Kawasaki disease is now recognized worldwide. Why cases began to emerge across all continents around the 1960s and 1970s (possible explanations could include confusion with other diseases such as scarlet fever, and easier recognition stemming from modern healthcare factors such as the widespread use of antibiotics) is unclear. In the United States and other developed nations, Kawasaki disease appears to have replaced acute rheumatic fever as the most common cause of acquired heart disease in children.

Since April 2020, a slight increase in childhood illnesses similar to the Kawasaki syndrome has been observed in the USA and some European countries; the WHO is examining a possible link with SARS-CoV-2 infections.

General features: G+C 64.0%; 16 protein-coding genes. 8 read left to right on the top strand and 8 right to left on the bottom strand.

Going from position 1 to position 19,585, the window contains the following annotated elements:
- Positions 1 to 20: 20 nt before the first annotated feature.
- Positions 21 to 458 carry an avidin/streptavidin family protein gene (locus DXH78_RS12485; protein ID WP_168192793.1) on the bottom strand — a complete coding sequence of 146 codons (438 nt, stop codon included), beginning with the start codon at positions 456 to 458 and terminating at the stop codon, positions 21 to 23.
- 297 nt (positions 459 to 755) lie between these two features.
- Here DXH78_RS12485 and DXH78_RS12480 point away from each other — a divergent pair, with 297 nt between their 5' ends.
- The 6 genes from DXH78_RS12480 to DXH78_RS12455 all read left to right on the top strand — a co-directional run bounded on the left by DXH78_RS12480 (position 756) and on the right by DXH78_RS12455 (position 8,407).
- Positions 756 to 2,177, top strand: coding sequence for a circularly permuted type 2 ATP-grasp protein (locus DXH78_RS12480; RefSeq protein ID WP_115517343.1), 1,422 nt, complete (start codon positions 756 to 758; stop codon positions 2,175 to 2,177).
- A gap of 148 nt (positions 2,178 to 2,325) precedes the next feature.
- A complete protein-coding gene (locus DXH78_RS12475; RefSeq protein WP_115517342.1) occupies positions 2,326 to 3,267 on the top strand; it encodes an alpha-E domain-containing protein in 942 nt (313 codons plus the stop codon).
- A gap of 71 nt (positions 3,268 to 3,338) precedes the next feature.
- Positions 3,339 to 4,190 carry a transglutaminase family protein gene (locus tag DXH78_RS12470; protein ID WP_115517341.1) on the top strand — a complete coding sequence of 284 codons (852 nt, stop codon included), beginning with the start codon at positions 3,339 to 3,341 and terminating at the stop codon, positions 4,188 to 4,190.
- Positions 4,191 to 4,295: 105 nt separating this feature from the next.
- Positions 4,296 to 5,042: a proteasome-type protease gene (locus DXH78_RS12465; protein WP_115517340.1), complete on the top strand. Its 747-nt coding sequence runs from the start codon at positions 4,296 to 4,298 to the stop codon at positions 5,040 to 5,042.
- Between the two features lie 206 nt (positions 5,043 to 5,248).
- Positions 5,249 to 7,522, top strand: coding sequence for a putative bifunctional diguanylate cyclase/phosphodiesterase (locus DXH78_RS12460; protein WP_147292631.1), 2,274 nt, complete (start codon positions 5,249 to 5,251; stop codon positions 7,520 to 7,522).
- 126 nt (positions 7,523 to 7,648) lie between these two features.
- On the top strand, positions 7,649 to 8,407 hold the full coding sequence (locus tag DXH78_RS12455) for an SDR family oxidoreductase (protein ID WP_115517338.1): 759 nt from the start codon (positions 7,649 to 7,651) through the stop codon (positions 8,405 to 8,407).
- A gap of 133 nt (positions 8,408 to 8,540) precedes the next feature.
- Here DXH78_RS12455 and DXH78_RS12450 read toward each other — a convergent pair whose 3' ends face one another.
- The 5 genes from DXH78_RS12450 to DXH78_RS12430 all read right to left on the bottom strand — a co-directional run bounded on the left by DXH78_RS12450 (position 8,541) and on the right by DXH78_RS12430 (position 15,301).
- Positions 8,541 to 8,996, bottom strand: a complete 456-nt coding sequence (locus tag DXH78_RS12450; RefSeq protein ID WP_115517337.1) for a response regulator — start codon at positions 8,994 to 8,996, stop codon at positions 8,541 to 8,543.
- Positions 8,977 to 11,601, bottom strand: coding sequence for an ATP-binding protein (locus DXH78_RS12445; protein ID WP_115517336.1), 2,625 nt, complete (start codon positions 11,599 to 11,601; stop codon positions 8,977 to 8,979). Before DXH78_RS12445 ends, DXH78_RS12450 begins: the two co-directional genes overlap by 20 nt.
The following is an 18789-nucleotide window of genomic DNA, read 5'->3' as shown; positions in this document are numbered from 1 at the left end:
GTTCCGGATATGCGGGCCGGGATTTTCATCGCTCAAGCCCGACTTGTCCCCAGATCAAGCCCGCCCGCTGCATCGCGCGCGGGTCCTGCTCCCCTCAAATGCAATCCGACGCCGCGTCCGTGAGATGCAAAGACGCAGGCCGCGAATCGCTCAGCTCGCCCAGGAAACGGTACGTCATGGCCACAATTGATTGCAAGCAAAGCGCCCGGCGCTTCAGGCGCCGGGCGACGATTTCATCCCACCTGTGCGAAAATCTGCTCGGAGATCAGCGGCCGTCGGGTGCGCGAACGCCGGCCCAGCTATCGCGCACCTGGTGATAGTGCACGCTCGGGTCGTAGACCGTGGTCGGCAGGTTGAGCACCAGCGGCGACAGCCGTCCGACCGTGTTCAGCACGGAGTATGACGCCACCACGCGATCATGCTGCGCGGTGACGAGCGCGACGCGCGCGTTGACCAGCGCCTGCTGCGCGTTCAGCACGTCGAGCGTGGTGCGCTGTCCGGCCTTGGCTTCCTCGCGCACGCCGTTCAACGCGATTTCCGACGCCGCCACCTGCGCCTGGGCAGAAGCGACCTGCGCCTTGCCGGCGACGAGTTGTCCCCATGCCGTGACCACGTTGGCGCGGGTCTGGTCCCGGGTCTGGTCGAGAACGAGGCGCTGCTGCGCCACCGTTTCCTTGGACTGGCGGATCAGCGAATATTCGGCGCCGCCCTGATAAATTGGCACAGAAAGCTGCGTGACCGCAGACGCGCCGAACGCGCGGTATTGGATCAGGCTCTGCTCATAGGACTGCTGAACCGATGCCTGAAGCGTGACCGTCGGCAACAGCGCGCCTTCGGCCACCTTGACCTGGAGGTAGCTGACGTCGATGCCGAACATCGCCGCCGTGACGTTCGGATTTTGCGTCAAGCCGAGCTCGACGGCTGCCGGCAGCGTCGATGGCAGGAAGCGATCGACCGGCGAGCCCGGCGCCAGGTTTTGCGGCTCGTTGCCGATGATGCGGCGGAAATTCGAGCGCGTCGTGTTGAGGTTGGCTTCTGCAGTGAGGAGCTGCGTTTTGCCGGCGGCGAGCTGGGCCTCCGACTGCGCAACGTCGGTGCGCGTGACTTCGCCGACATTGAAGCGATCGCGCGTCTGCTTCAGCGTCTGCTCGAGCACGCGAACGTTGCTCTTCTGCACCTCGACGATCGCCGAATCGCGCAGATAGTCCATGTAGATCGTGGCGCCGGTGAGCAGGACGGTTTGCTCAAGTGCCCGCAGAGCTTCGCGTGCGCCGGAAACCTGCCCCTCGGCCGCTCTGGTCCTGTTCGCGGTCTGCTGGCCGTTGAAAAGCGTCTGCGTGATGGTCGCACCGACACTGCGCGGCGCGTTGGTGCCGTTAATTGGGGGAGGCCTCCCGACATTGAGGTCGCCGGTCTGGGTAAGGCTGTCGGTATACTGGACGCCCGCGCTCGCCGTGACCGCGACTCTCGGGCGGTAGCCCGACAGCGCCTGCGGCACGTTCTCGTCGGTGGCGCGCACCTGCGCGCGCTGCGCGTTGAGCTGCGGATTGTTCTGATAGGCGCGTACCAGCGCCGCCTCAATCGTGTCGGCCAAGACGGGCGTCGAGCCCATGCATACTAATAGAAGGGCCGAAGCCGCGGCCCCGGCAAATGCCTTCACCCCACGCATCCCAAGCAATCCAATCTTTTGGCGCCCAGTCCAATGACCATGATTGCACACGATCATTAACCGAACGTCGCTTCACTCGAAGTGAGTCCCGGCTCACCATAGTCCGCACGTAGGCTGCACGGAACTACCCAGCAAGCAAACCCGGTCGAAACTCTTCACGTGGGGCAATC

Kawasaki disease causes

Scientists haven’t found an exact cause for Kawasaki disease. It might be linked to genes, viruses, bacteria, and other things in the world around a child, such as chemicals and irritants.

The disease probably isn’t contagious, but it sometimes happens in clusters in a community. Kids are more likely to get it in the winter and spring.

Risk factors

Three things are known to increase the risk of developing Kawasaki disease in children.

  • Age: Children under 5 years old are most at risk of Kawasaki disease.
  • Sex: Boys are slightly more likely than girls are to develop Kawasaki disease.
  • Ethnicity: Children of Asian or Pacific Island descent, such as Japanese or Korean, have higher rates of Kawasaki disease.

Kawasaki Disease Symptoms

Kawasaki disease comes on fast, and symptoms develop in 3 phases over a 6-week period.

Phase 1  – Acute phase (Weeks 1 to 2)